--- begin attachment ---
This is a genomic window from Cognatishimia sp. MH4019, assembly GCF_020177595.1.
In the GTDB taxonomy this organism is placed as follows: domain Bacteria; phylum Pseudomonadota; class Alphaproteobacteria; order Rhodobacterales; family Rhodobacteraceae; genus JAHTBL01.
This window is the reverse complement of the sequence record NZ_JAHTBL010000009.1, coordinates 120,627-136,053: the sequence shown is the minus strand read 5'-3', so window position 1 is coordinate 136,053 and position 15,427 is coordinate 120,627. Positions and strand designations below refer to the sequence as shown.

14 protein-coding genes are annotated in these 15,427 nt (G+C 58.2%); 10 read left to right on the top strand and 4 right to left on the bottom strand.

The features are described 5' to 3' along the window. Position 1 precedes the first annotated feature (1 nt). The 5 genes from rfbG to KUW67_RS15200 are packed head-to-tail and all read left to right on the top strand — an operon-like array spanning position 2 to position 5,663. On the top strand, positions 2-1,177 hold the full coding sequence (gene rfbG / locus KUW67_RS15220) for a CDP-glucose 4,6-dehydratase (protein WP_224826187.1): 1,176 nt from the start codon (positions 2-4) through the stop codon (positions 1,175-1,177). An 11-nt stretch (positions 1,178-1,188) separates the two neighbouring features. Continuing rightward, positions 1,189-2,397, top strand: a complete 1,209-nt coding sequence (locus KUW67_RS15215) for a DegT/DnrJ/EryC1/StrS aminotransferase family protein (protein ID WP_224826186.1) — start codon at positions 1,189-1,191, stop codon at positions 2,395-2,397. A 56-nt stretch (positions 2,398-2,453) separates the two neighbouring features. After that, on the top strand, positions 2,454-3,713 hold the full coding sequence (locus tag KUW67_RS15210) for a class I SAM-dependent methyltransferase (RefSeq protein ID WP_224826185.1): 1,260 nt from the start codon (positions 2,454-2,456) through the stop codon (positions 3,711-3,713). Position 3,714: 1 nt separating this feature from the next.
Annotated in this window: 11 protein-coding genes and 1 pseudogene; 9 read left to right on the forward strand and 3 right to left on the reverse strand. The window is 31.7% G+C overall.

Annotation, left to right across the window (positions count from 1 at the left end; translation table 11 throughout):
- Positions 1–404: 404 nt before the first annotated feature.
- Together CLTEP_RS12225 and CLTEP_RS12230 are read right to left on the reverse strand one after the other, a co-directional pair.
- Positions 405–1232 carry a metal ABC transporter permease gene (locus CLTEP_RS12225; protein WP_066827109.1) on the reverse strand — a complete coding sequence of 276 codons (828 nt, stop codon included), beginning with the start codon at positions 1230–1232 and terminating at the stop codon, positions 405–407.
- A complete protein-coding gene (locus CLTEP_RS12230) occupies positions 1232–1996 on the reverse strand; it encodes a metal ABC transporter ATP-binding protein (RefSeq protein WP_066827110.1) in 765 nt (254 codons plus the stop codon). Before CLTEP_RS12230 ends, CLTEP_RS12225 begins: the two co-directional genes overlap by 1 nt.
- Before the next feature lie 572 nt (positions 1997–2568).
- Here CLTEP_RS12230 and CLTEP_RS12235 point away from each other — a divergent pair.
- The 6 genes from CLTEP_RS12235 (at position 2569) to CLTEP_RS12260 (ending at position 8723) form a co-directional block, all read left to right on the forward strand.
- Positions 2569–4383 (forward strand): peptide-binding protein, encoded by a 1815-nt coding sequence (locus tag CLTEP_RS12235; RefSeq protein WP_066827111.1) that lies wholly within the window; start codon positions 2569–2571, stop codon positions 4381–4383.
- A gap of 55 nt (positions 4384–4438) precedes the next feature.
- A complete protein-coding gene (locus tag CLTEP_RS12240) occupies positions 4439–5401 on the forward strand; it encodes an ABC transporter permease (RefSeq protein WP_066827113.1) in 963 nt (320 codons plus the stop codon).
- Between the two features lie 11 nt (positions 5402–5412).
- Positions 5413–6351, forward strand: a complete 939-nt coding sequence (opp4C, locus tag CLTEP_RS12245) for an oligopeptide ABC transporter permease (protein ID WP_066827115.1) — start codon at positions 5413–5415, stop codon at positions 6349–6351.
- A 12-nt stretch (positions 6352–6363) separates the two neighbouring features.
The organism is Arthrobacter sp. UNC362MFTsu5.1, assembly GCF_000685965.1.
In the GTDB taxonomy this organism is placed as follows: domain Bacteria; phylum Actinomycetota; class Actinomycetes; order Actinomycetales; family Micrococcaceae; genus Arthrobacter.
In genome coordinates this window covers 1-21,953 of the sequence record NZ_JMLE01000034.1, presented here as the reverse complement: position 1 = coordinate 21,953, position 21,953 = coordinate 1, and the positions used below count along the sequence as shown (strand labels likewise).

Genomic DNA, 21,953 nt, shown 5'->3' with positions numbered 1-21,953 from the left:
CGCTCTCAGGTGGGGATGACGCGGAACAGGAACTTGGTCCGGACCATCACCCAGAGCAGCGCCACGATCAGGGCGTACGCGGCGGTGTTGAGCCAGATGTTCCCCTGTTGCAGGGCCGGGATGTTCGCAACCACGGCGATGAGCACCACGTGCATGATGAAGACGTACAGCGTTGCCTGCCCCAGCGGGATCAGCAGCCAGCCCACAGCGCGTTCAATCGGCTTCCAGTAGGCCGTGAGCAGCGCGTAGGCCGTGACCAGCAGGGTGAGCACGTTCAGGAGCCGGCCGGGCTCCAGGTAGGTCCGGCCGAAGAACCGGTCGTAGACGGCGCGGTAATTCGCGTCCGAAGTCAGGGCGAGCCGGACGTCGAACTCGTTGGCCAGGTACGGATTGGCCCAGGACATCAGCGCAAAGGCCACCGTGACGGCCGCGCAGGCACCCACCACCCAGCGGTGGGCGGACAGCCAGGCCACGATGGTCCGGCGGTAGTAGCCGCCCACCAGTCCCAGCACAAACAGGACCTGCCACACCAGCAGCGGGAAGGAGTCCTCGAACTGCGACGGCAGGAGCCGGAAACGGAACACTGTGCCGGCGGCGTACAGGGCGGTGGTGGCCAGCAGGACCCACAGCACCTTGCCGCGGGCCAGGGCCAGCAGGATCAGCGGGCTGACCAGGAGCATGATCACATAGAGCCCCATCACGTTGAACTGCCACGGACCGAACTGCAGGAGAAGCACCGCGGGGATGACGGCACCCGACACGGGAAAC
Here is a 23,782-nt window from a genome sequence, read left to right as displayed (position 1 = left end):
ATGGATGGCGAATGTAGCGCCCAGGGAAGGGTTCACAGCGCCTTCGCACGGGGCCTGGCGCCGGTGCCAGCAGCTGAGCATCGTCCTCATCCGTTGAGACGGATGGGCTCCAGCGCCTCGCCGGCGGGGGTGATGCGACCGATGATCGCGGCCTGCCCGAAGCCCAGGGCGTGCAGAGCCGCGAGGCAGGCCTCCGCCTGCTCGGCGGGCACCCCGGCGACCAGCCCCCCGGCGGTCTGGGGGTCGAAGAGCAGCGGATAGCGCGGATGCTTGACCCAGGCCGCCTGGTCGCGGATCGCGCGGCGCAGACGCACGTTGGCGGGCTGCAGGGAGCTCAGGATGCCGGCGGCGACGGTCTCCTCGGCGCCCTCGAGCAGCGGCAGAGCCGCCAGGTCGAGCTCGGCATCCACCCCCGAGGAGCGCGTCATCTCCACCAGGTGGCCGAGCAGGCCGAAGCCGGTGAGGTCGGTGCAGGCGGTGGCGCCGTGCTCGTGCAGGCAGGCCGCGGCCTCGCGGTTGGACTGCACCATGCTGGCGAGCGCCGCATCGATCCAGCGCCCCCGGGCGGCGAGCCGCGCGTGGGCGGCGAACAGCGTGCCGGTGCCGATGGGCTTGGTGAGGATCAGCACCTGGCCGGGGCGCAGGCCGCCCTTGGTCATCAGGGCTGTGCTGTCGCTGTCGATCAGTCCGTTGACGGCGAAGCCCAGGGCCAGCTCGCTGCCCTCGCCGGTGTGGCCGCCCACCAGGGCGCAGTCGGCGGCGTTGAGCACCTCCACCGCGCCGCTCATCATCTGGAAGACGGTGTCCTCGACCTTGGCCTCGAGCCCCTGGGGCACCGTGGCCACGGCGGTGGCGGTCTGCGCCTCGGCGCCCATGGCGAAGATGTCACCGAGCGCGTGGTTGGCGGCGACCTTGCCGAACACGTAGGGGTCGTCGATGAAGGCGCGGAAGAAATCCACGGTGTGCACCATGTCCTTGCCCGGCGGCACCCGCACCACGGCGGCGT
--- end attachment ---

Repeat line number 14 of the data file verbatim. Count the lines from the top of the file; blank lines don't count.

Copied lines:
- The 6 genes from CLTEP_RS12235 (at position 2569) to CLTEP_RS12260 (ending at position 8723) form a co-directional block, all read left to right on the forward strand.